Background Information on the Business Environment for Tesla in Japan

Japan has the dominance in the global automobile industry since the past 7 decades. The automobile industry of Japan is dominated by Toyota Motors, Honda, and Nissan. Apart from these, the supporting industries, such as Calsonic Kansei and Denso Corp., play a crucial role in feeding them with their car parts (Ahmadjian& Lincoln, 2013). As per the report of Oxford Economics, the share of Japan in the global auto industry has increased from 18.1% in 2012 to 19.1% in 2016.

Business Organisations and Environments in a Global Context

Business Organisations and Environments in a Global Context

Business Organisations and Environments in a Global Context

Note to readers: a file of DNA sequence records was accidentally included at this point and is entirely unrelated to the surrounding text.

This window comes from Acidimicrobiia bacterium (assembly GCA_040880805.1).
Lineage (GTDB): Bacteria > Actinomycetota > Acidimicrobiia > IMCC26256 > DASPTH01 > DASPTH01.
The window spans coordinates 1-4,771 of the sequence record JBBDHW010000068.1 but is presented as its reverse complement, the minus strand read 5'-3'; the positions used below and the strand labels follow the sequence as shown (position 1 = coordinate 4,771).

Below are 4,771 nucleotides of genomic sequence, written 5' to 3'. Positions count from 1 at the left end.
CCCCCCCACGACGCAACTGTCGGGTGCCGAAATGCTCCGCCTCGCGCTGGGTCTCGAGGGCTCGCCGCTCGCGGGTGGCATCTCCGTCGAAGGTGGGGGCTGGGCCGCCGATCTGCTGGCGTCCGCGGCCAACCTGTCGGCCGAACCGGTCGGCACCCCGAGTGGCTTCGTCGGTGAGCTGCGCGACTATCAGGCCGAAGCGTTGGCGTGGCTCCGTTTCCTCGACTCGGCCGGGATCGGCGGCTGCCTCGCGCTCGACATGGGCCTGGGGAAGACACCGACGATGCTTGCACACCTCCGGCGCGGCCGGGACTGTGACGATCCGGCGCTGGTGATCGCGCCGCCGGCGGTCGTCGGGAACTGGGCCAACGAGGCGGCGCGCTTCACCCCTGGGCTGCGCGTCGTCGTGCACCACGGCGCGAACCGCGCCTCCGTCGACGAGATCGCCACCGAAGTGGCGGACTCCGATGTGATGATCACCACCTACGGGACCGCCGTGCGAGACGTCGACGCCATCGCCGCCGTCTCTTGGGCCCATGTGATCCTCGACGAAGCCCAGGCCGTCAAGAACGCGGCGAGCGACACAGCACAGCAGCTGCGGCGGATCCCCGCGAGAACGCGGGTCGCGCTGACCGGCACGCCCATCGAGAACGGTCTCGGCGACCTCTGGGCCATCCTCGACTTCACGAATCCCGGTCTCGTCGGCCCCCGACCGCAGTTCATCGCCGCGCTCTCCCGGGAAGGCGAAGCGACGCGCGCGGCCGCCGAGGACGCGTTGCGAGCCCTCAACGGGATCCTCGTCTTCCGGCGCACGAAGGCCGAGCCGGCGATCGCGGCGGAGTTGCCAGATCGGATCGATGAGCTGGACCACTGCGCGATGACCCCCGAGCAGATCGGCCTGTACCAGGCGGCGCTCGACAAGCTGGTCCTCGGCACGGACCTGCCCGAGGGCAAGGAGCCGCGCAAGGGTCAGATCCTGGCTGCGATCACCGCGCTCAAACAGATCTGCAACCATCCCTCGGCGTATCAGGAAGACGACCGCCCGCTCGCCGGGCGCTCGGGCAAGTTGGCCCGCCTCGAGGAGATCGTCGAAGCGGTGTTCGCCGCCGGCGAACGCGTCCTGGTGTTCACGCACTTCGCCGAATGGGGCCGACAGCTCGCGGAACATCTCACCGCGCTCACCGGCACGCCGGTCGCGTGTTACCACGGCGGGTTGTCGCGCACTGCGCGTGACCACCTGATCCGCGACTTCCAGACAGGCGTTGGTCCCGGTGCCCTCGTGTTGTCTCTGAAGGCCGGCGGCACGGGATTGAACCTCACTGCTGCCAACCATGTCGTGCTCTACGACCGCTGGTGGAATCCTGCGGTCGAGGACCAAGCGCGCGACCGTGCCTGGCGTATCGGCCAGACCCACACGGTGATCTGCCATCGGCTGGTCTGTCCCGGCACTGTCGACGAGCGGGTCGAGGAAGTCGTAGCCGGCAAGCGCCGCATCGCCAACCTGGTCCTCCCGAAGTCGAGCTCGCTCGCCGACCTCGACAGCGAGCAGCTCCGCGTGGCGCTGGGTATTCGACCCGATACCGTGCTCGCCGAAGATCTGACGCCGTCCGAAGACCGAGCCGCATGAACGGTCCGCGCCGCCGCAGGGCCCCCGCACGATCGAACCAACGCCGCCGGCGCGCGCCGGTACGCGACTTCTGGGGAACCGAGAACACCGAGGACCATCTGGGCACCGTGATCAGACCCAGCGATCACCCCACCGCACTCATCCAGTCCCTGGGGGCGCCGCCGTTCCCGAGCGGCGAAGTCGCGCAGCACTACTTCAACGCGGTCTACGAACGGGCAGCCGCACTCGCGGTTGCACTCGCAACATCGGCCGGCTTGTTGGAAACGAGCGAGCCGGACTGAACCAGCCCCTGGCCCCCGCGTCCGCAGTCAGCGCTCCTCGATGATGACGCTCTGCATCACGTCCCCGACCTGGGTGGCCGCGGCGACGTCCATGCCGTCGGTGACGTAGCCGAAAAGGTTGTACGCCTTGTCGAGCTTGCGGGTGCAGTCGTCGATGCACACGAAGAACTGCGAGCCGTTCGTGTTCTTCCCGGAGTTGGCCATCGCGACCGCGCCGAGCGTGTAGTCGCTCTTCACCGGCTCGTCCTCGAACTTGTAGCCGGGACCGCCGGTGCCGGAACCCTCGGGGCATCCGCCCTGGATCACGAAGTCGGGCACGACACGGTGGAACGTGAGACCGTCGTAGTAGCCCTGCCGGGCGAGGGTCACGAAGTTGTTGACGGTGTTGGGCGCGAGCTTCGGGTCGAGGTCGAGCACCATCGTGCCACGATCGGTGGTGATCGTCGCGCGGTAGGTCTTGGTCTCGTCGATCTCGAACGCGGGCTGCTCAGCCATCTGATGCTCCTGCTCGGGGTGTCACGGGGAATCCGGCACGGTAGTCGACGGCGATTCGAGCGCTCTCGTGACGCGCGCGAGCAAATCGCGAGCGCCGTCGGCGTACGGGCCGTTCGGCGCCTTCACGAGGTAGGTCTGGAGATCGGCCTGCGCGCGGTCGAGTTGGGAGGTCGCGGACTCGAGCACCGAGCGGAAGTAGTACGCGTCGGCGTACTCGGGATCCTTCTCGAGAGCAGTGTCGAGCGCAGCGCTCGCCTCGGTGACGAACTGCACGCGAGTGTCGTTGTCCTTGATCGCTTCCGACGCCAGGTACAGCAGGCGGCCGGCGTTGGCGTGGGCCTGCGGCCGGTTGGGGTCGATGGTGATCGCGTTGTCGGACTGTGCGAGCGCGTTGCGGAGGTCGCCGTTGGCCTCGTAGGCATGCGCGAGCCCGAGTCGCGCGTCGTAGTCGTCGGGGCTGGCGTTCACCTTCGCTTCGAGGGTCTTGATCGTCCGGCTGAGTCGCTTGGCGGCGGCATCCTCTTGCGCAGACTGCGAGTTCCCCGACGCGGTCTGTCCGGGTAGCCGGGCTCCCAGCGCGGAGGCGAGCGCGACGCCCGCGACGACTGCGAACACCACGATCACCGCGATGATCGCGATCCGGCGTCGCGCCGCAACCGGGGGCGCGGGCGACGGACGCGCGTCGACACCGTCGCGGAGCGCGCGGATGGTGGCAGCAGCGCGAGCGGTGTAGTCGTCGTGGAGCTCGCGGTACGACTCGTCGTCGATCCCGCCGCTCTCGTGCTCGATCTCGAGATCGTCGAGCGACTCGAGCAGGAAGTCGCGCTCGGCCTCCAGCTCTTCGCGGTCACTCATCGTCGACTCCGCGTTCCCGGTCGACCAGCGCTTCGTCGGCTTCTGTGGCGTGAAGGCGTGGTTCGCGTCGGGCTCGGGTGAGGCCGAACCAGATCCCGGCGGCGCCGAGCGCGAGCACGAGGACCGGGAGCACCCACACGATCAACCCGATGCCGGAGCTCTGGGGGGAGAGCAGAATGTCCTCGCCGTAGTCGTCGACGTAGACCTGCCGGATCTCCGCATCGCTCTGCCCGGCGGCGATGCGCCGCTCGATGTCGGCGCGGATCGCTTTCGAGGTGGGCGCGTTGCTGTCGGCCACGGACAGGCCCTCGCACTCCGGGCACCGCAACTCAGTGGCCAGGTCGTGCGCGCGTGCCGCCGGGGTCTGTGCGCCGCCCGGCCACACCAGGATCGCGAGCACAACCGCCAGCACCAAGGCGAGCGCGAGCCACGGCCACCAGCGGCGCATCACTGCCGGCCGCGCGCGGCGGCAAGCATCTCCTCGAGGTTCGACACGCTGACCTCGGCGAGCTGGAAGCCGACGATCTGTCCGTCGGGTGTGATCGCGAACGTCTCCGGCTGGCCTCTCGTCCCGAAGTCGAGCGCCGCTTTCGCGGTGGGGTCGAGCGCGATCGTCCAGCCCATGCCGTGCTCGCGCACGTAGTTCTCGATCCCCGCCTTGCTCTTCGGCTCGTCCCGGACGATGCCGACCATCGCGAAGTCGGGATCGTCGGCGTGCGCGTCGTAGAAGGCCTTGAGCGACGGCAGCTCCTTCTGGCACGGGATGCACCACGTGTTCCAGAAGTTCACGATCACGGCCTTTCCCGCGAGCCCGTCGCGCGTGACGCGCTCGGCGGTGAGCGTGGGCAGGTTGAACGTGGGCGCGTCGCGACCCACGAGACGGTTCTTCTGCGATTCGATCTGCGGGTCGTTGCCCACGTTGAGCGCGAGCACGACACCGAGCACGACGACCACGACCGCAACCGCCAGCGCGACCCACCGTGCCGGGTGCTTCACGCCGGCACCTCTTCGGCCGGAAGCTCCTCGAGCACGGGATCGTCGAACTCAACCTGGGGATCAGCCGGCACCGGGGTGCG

The big brands like BMW, General Motors, Tesla, etc., rely on Japanese suppliers for their manufacturing requirements. The reason for Tesla to invest in Japan and set its gigafactory there can be based on many factors (Higman, 2015). The first is that it is the power house of innovation and technology revolution. Being the world’s third largest GDP, its economy has 10% contribution in the world’s economy. In addition, it is the world’s third largest car manufacturing and technology (japanstrategy.com, 2016). The revenue of its automobile industry is greater than the overall GDP of Netherland. Nearly 8.7 per cent of the working population is employed in the automotive industries. There are nearly 78 car manufacturing plants in Japan. There are more than 600,000 jobs in the car parts manufacturing industries. In addition to this, 390,000 jobs are allocated in industries that feed the parts manufacturing and car producing companies. There are many foreign investors who are showing a keen interest in the human capital of Japan in order to develop and produce automotive goods.